What it is: In culinary terms, a paillard is a flattened piece of boneless meat, ideal for quick cooking techniques. To create a paillard, cooks typically place a piece of meat between sheets of waxed paper or plastic wrap and pound it with a kitchen mallet (a wine bottle will do, if you haven’t got a mallet) until it becomes a thin, even slice.
Where it comes from: The technique was named for a 19th-century restaurant Paillard in Paris, where presumably it was employed. This cooking term is rife on American menus, but no longer used in France, where the word escalope is now preferred — paillard now having a nonculinary meaning of “bawdy” or “lewd.” I leave it to your imagination to infer how the word for pounded meat became one describing rude acts.
What to do with it: Any type of meat can become a paillard, and the technique is often used to create to soften and tenderize tough, sinewed cuts of meat, as well as to even out awkwardly shaped cuts such as chicken breasts so that they cook uniformly. Fast-cooking paillards are most often grilled or sauteed, or you can coat them in breadcrumbs and pan-fry.
Chef Mark Grimes of Pinstripes in Northbrook and South Barrington quickly grills chicken paillards and serves them with arugula and lightly sugared and grilled fresh fruit, such as peaches or figs. “This dish is healthy, great and quick to prepare for a nice weekend lunch when you do not want to spend too much time in the kitchen,” Grimes says. “It is light so you can enjoy the rest of your day.”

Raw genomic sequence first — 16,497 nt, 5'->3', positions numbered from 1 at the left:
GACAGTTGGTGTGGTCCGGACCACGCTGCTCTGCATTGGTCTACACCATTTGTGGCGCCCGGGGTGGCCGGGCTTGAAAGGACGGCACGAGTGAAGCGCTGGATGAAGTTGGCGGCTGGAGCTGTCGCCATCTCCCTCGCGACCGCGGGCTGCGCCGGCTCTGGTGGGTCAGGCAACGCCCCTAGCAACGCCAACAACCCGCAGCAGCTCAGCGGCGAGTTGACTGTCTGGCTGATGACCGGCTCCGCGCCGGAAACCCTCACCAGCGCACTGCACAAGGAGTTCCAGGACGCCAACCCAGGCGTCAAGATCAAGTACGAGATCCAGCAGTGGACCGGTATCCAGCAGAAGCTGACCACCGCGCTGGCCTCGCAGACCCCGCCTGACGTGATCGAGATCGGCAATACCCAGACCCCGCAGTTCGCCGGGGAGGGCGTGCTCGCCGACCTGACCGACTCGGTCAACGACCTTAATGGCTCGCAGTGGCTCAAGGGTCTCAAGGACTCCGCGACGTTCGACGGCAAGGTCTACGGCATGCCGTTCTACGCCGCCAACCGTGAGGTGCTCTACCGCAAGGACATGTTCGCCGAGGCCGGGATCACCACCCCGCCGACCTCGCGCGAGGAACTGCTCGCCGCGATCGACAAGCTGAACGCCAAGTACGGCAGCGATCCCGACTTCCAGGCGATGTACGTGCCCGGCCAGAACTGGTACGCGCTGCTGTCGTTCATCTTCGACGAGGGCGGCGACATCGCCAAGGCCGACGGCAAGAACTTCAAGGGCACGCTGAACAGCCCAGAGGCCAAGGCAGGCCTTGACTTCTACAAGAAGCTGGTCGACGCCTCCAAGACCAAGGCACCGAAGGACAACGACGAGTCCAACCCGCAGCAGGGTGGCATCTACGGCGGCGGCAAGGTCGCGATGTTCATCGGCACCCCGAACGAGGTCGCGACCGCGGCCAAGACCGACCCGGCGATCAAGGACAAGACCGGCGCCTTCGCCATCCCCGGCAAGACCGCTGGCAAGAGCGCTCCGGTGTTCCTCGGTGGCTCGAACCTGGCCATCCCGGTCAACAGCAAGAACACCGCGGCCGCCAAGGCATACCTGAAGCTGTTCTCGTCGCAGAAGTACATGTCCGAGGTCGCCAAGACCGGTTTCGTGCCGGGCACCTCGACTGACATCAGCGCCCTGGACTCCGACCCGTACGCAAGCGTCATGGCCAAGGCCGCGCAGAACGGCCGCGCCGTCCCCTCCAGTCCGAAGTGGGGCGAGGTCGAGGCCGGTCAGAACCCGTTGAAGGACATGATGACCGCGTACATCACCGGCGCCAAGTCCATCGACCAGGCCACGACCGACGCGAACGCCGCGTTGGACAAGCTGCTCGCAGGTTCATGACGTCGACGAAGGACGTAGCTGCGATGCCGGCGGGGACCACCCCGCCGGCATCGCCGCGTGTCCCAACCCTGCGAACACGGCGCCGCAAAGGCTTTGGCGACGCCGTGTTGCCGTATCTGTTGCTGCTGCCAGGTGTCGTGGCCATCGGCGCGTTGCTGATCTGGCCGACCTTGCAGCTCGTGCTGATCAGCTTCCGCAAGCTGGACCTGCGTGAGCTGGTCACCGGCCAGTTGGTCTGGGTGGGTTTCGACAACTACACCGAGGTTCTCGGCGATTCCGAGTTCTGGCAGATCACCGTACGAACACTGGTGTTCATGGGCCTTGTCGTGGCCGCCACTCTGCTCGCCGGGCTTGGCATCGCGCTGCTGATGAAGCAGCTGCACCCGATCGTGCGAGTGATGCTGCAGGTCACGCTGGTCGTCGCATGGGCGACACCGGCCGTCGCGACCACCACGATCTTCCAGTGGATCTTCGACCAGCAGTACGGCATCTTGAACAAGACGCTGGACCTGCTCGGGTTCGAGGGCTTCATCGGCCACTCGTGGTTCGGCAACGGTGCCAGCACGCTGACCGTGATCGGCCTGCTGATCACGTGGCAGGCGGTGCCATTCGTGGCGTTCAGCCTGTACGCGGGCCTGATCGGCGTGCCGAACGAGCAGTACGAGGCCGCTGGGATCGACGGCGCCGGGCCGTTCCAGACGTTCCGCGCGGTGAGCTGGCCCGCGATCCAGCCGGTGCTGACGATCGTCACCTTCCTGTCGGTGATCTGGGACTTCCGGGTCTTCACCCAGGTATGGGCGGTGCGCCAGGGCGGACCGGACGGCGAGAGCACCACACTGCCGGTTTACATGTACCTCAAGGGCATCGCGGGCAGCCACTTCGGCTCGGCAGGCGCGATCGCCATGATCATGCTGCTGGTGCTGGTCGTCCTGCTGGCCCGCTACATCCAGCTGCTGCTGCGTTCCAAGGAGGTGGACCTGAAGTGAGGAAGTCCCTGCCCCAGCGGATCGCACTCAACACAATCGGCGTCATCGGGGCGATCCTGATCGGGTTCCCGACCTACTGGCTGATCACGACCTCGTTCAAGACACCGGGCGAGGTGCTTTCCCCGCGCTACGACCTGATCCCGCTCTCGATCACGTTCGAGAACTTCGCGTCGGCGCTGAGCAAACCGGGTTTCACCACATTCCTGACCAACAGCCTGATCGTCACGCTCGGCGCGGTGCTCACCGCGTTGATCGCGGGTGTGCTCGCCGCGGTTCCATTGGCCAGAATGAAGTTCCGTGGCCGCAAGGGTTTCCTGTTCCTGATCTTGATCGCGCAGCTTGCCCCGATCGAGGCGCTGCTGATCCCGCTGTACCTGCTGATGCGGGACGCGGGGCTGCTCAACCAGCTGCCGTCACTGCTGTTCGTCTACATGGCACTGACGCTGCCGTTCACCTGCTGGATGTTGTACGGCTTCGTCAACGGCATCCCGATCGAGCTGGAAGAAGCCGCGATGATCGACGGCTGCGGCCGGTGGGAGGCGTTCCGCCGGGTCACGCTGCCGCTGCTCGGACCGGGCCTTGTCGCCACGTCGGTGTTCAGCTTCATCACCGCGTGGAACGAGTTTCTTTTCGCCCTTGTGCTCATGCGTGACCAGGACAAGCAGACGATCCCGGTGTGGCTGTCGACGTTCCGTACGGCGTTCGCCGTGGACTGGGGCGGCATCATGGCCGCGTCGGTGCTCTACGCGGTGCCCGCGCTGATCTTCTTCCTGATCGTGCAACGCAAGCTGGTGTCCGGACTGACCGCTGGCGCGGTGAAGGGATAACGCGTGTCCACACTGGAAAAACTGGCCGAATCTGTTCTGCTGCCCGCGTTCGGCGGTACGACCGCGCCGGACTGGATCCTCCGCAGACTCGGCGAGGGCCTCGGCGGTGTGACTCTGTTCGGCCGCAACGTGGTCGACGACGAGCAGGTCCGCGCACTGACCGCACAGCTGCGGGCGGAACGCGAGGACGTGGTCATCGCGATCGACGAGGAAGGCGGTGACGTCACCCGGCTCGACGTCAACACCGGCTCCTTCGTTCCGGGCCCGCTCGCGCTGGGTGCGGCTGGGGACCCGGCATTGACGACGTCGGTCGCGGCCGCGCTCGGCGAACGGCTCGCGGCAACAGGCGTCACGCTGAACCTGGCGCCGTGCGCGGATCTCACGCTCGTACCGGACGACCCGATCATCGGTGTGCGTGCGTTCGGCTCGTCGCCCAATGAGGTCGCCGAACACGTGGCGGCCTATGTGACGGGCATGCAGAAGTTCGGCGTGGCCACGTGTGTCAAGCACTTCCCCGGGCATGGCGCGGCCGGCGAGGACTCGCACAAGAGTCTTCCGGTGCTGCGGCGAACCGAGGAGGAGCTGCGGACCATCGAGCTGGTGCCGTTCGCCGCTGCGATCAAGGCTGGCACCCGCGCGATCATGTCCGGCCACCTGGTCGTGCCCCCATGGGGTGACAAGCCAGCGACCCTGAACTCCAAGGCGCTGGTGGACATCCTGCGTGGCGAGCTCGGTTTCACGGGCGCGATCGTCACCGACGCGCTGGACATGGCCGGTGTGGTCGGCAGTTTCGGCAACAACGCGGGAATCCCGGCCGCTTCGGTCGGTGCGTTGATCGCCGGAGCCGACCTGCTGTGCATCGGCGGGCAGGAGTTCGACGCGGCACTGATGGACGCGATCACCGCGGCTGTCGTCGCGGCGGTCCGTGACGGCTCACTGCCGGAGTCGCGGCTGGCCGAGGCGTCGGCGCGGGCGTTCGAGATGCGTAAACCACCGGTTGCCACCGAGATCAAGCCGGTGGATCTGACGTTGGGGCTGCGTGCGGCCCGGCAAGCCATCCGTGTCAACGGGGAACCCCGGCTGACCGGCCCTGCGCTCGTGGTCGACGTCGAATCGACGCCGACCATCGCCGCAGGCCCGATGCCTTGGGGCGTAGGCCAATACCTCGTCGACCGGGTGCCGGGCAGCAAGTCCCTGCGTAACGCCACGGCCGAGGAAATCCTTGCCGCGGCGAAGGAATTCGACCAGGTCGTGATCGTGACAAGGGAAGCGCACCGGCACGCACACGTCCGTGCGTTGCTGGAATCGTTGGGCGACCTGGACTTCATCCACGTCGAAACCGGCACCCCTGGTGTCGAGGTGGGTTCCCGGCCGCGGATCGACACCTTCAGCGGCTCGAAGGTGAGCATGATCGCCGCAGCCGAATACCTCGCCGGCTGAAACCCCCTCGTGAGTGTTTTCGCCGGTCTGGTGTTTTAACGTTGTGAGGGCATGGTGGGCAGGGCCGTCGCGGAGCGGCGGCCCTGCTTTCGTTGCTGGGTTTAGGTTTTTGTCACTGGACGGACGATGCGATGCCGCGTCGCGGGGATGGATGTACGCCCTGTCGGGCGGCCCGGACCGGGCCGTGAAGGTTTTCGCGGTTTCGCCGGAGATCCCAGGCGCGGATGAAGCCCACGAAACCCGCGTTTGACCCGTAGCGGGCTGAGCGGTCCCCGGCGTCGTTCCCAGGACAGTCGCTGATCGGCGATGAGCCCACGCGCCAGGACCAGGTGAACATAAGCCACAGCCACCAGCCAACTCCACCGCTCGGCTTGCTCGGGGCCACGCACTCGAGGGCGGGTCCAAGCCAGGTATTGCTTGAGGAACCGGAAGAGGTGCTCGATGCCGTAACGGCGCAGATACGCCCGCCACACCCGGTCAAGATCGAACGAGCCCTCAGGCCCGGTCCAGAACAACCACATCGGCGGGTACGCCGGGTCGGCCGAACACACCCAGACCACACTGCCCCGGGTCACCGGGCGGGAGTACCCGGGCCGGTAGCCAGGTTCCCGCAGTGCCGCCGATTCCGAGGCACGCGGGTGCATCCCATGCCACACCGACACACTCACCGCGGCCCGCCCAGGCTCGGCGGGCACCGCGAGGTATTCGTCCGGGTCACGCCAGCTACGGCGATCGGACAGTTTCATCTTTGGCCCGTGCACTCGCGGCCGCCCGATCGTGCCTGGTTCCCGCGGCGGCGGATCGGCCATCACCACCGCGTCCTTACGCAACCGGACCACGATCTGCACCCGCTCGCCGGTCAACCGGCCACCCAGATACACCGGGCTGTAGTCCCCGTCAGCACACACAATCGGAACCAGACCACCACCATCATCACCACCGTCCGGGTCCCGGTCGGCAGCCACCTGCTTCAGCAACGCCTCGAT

Pinstripes’ grilled chicken paillard
Chef Mark Grimes
2 6-ounce boneless, skinless chicken breasts, slightly pounded1/4 cup prepared pesto sauce2 ounces wild arugula1/4 cup horseradish vinaigrette2 lemon wedgesKosher salt and freshly ground black pepper to taste1 tablespoon balsamic glaze1/2 ounce shaved parmesan or pecorino cheese
Prepare a medium-hot fire in a barbecue grill. Marinate the chicken in the pesto for 5 minutes. Take marinated chicken breast and season with lemon, salt and pepper, place on grill and cook through till opaque and lightly browned, flipping only once. (Alternatively, pan-sear the chicken on the stovetop.)
Set aside and keep warm while tossing the arugula and toss with horseradish vinaigrette, salt and pepper.
Garnish with shaved cheese and drizzle with the balsamic glaze and serve. 2 servings.
1/4 cup lemon juice
1/4 cup white wine vinegar
1/2 cup grated horseradish
2 cups olive oil
Kosher salt and freshly ground black pepper to taste
With a hand blender, puree the lemon juice, vinegar and horseradish and slowly incorporate olive oil to emulsify. Makes 24 ounces.